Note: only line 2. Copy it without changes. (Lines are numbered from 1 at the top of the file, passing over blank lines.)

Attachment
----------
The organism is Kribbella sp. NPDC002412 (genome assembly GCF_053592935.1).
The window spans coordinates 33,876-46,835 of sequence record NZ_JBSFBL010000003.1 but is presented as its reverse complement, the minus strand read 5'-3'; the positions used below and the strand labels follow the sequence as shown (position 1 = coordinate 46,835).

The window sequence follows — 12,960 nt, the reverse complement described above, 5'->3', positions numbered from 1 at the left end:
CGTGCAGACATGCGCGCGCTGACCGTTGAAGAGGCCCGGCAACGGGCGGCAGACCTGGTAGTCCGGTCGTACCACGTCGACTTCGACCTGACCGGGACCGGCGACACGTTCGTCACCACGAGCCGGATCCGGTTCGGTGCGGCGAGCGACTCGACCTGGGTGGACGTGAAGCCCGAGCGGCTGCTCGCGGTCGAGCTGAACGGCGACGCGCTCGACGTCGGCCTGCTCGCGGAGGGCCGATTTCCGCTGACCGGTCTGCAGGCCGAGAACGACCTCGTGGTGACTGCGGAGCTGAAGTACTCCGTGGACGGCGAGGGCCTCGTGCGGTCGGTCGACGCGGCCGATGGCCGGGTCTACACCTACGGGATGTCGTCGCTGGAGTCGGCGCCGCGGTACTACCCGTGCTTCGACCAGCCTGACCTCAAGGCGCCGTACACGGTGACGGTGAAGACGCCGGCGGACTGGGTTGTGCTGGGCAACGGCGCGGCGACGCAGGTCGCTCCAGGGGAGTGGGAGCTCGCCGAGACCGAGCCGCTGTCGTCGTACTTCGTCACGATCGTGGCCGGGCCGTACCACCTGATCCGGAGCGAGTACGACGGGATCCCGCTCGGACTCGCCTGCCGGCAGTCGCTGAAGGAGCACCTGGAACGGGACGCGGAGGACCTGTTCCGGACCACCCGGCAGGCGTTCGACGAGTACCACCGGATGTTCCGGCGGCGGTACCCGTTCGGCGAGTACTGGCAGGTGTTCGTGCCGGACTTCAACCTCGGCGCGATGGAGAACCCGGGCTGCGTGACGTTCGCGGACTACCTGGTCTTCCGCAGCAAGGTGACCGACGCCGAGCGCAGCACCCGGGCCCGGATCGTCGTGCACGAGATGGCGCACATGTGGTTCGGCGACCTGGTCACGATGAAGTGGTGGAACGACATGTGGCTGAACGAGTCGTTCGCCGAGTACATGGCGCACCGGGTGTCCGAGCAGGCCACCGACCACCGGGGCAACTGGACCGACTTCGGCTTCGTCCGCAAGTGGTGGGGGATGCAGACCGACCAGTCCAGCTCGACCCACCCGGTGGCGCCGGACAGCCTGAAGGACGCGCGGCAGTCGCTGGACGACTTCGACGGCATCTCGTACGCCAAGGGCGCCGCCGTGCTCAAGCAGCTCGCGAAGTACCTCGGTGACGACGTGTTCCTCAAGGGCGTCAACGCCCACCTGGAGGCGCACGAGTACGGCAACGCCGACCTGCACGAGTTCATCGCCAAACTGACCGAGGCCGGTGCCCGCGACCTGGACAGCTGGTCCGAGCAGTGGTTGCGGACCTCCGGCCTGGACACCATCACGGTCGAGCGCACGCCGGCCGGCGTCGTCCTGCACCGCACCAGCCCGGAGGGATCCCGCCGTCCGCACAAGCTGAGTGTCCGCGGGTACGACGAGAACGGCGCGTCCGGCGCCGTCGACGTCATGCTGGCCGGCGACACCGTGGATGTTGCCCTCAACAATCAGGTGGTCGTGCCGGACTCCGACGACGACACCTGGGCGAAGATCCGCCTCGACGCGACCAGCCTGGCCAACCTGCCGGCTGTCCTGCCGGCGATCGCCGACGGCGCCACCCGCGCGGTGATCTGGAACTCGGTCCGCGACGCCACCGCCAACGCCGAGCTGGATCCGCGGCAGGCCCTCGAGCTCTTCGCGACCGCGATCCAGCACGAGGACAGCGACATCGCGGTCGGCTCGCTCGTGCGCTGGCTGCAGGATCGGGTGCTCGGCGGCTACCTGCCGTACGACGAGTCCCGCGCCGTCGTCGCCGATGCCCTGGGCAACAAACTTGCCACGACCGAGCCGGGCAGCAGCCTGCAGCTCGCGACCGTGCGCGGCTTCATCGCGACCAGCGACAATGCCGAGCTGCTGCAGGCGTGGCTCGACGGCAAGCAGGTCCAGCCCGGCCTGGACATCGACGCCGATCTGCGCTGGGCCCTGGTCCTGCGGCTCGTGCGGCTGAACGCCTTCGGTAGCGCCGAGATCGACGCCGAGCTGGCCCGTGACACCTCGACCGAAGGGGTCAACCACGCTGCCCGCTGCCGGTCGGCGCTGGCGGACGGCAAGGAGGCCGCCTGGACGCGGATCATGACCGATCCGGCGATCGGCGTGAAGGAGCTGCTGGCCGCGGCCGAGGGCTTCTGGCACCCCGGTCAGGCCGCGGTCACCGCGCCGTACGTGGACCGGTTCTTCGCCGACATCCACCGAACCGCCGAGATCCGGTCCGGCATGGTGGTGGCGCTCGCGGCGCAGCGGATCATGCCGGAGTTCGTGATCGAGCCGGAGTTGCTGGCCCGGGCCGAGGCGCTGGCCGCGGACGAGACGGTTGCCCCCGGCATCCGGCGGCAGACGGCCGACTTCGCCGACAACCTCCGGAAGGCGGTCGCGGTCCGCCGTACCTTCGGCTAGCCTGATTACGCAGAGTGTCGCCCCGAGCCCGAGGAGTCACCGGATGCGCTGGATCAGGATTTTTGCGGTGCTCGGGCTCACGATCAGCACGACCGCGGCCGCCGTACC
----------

The window spans coordinates 33,876-46,835 of sequence record NZ_JBSFBL010000003.1 but is presented as its reverse complement, the minus strand read 5'-3'; the positions used below and the strand labels follow the sequence as shown (position 1 = coordinate 46,835).